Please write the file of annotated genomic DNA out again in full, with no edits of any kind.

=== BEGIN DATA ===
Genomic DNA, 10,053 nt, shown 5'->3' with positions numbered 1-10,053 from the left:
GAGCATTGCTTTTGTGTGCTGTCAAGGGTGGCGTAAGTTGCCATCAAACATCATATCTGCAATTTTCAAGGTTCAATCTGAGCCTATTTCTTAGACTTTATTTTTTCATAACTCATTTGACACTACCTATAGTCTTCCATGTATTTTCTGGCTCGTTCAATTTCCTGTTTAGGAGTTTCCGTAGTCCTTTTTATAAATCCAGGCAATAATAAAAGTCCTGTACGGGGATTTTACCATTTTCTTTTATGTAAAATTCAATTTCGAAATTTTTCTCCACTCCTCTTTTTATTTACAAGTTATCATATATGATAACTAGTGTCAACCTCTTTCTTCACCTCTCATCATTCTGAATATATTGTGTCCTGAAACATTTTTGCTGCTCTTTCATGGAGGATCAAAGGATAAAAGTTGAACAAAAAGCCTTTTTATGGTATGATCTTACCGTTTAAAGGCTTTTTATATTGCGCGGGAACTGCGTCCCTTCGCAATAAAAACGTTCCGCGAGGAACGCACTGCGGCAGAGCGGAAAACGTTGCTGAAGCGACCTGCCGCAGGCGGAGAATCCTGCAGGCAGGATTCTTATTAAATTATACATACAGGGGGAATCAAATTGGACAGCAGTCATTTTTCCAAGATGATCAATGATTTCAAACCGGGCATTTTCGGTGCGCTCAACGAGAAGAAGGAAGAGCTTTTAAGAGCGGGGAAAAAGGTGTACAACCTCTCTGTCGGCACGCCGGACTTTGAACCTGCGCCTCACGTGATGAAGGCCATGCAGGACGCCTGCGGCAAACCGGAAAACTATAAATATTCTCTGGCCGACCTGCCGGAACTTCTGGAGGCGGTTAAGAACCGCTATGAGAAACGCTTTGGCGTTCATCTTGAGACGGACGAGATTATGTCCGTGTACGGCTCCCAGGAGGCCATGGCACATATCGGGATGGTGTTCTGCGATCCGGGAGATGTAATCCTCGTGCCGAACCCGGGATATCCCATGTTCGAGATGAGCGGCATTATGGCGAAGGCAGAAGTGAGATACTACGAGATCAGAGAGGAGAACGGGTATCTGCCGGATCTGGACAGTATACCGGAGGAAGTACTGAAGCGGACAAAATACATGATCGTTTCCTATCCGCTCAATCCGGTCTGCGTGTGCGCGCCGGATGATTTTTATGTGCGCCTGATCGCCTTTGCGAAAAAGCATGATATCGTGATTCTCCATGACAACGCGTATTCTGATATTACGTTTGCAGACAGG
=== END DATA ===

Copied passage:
Genomic DNA, 10,053 nt, shown 5'->3' with positions numbered 1-10,053 from the left:
GAGCATTGCTTTTGTGTGCTGTCAAGGGTGGCGTAAGTTGCCATCAAACATCATATCTGCAATTTTCAAGGTTCAATCTGAGCCTATTTCTTAGACTTTATTTTTTCATAACTCATTTGACACTACCTATAGTCTTCCATGTATTTTCTGGCTCGTTCAATTTCCTGTTTAGGAGTTTCCGTAGTCCTTTTTATAAATCCAGGCAATAATAAAAGTCCTGTACGGGGATTTTACCATTTTCTTTTATGTAAAATTCAATTTCGAAATTTTTCTCCACTCCTCTTTTTATTTACAAGTTATCATATATGATAACTAGTGTCAACCTCTTTCTTCACCTCTCATCATTCTGAATATATTGTGTCCTGAAACATTTTTGCTGCTCTTTCATGGAGGATCAAAGGATAAAAGTTGAACAAAAAGCCTTTTTATGGTATGATCTTACCGTTTAAAGGCTTTTTATATTGCGCGGGAACTGCGTCCCTTCGCAATAAAAACGTTCCGCGAGGAACGCACTGCGGCAGAGCGGAAAACGTTGCTGAAGCGACCTGCCGCAGGCGGAGAATCCTGCAGGCAGGATTCTTATTAAATTATACATACAGGGGGAATCAAATTGGACAGCAGTCATTTTTCCAAGATGATCAATGATTTCAAACCGGGCATTTTCGGTGCGCTCAACGAGAAGAAGGAAGAGCTTTTAAGAGCGGGGAAAAAGGTGTACAACCTCTCTGTCGGCACGCCGGACTTTGAACCTGCGCCTCACGTGATGAAGGCCATGCAGGACGCCTGCGGCAAACCGGAAAACTATAAATATTCTCTGGCCGACCTGCCGGAACTTCTGGAGGCGGTTAAGAACCGCTATGAGAAACGCTTTGGCGTTCATCTTGAGACGGACGAGATTATGTCCGTGTACGGCTCCCAGGAGGCCATGGCACATATCGGGATGGTGTTCTGCGATCCGGGAGATGTAATCCTCGTGCCGAACCCGGGATATCCCATGTTCGAGATGAGCGGCATTATGGCGAAGGCAGAAGTGAGATACTACGAGATCAGAGAGGAGAACGGGTATCTGCCGGATCTGGACAGTATACCGGAGGAAGTACTGAAGCGGACAAAATACATGATCGTTTCCTATCCGCTCAATCCGGTCTGCGTGTGCGCGCCGGATGATTTTTATGTGCGCCTGATCGCCTTTGCGAAAAAGCATGATATCGTGATTCTCCATGACAACGCGTATTCTGATATTACGTTTGCAGACAGG